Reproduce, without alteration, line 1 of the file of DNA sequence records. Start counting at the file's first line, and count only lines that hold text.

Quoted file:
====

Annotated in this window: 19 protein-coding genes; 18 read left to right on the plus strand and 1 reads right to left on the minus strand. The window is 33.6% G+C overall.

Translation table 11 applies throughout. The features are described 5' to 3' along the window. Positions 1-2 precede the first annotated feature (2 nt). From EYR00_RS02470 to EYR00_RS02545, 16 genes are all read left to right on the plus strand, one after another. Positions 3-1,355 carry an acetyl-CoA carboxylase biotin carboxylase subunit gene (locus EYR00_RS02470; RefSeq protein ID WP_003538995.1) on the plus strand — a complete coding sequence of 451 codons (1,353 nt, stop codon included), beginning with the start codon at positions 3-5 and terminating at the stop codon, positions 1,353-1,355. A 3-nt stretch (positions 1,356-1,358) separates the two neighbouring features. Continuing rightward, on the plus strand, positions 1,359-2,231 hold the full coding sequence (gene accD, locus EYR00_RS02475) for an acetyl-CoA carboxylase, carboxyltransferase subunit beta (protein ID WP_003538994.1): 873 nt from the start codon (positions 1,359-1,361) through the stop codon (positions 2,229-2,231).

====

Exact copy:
Annotated in this window: 19 protein-coding genes; 18 read left to right on the plus strand and 1 reads right to left on the minus strand. The window is 33.6% G+C overall.